When Kevin Kangas, director of the infamous Fear of Clowns, asked me if I’d like to take a look at his soon to be released film Bounty, I breathed a sigh of relief that it wasn’tFear of Clowns 3 and agreed to scope the picture out. Having seen very little other than a short clip, I didn’t really know what to expect (other than the absence of shirtless clowns) so I pressed play and braced myself for the worst. The surprising part is that I didn’t get it at all. Instead, in the six years since Fear of Clowns (and three since the much improved Fear of Clowns 2), Kevin Kangas has grown as both a writer and director, and his newest film should put his name into the minds of a lot more horror fans.
Bounty is set up like a documentary film. I know you can swing a stick and knock down 10 indie flicks with a similar style, but where Kangas turns the genre on its ear is in the subject matter, bail bondsmen and bounty hunters. Being an avid watcher of the train wreck that is Dog: The Bounty Hunter, I can say with confidence that the style of the film is right on. It’s a little less herky jerky than Cops has a tendency to be, but there’s still a bit of the disorienting camera flailing that we’ve all seen on reality cop series. As with the shows it pays homage to, the film begins with the average in and outs of the bounty hunting biz interspersed with slightly melodramatic monologs from the lead character, Carl “Grunt” Henderson played by Tom Proctor. It sets up its “reality” so well that if I flipped by it on TV unaware of what I was watching, I would assume it was a reality crime show that slipped under my radar. That would be quite a tall order because they are one of the few reality show fixes I allow myself.
After a bit of set up, the real plot is comes in, the search for a bail jumping scientist named Ernie Litwak (Neil Conway). When the bounty hunters track down an apartment that he rented, they don’t find the scientist, but they do find a girl bound and gagged in his bathroom with an array of used needles nearby. They release the girl, but when they do, she takes a bite out of Grunt’s son Kelly (Chris O’Brocki). They let her go on her way assuming that the wackjob Litwak was moving into serial killer territory. When they finally do track him down, it quickly becomes clear that he wasn’t experimenting on the girl; he was trying to cure her. Out on the street, the girl is infecting others with a virus she carries created to make a perfect combat soldier. It causes people to lose all fear, all inhibitions, and all humanity. The infected begin to mass with a single target in mind, Grunt, Litwak, and everyone around them, and it’s up to the Grunt to save the world from certain destruction.
Bounty is unlike any other I’ve watched in quite some time. It manages to take notes from things we’ve seen before, such as found footage films and the infected, and give them a new spin. Now, I’m not going to say Bounty is a perfect film. A couple of performances that don’t quite hit the target, and the middle portion of the film is bogged down with some repetitive scenes. However, once the climax starts building, hang onto your hat. The last third of the film is a manic rush that got my pulse pounding, and as a jaded viewer, that’s a pretty tall order. I thought it would be hard for me to separate the director of Fear of Clowns from his new work, but there was never a moment that Kangas’ earlier film entered my mind. This is one of the better independent films I’ve seen in a while, and it is a real feather in the director’s cap to have come up with such an original concept.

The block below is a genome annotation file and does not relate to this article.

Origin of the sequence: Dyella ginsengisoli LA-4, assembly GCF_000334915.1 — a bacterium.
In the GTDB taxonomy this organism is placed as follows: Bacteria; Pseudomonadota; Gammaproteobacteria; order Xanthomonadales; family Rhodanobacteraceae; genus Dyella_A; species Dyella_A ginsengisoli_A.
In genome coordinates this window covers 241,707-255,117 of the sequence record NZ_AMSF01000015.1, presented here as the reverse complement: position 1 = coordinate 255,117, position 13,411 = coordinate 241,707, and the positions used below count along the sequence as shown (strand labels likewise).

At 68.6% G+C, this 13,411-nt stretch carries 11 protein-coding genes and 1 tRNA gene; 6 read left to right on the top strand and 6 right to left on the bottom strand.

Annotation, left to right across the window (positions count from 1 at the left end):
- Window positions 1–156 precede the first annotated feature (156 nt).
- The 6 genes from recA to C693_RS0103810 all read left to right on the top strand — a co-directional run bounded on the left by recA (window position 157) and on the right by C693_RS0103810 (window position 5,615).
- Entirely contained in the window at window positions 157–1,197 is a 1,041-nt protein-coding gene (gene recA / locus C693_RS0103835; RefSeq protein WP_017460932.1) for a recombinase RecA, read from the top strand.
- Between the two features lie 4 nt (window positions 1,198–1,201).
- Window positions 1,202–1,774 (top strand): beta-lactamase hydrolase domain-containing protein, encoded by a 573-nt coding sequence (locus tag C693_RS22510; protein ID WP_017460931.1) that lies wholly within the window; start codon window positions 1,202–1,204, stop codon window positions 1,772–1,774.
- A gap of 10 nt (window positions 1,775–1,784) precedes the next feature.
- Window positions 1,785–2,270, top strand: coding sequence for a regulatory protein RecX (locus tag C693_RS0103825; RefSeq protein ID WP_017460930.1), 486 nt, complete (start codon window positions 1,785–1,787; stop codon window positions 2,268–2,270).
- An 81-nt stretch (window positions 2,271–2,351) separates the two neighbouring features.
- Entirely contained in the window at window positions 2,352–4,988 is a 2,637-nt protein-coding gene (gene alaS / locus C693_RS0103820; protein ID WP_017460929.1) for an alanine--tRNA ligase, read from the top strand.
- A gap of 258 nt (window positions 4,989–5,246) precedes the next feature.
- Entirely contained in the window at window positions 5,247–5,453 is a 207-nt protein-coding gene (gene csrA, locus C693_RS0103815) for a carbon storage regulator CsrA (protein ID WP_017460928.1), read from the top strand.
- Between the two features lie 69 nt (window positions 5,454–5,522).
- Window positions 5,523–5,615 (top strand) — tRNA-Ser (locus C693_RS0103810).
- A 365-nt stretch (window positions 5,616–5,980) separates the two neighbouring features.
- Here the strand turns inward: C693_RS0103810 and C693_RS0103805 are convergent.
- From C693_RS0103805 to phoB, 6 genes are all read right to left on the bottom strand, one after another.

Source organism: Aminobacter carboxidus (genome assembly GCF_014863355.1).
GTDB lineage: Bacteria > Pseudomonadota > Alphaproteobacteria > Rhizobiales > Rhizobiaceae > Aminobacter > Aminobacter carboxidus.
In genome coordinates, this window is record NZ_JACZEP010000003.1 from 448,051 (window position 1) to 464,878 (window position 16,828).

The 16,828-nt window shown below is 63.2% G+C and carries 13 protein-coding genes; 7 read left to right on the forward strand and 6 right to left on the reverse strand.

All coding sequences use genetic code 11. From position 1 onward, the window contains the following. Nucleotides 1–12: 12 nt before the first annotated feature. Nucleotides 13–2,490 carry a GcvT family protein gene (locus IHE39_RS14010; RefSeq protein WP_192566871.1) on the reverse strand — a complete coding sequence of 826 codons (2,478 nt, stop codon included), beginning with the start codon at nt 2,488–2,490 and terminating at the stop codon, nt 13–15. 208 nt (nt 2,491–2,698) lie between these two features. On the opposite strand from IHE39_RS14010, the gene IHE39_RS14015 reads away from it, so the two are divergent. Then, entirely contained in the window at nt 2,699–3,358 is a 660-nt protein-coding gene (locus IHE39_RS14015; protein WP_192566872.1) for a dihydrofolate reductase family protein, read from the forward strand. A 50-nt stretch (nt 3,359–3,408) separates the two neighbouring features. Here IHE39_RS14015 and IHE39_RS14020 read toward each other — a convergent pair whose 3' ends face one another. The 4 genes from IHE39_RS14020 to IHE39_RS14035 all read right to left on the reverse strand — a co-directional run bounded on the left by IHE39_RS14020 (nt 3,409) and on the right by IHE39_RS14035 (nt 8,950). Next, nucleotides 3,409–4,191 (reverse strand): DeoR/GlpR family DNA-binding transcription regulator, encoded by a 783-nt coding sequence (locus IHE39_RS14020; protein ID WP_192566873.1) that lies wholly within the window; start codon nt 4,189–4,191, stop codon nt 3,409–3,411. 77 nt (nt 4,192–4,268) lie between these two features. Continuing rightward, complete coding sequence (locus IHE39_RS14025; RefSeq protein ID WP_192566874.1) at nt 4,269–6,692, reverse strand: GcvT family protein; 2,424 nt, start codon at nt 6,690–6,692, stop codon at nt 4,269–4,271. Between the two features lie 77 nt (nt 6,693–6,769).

Bounty also features some great acting turns anchored by the lead, Tom Proctor. With his craggy face and fluffy mane of hair that brought to mind a Foghat roadie, he perfectly fit the role of “Grunt” the Bounty Hunter. Actor and stuntman Proctor may be unfamiliar to many folks, but he’s been around for a while with bit parts in films like Halloween: The Curse of Michael Myers, Fear of Clowns 2, and 2009’s Pandemic. Proctor has the kind of screen charisma that I could only compare to an actor like Tom Atkins, and I sincerely hope that he lands more lead roles in the future. Chris O’ Brocki and Michelle Trout also stand out as respectively Grunt’s son Kelly and his wife Maggie. Though Trout has only a minor role, she has one of the best scenes in the film that surely will be one of the standout moments. As I mentioned earlier, there were a couple of shaky performances. John Rutland, as Grunt’s sidekick Ing, and Neil Conway, as Litwak, both give some less than stellar line readings, but it takes little away from the film.
Working from his own script, Kevin Kangas fashions a film that would be hard pressed to be labeled as derivative, and a good deal of credit also deserves to go to both cinematographer Jarad Noe and editor Harvey Glatman for bringing the reality show look to life. Also, a very impressive atmospheric score really helped to ratchet the tension up a great deal. Even the metal song in the middle of the film, which sadly I forgot to jot down the name of, was both enjoyable and aptly placed. Overall, Bounty shows a director who has grown by leaps and bounds in only six years, and I certainly hope to see more of what he’s capable of in the future. I know it will be a while before Bounty gets a chance to be seen by a widespread audience, but it is a film you want to keep on your radar. When the name Kevin Kangas comes to mind, I will surely recall Fear of Clowns and the good-natured response he had to my review, but I think first my mind will go to Bounty, a film that I just can’t wait for more people to see.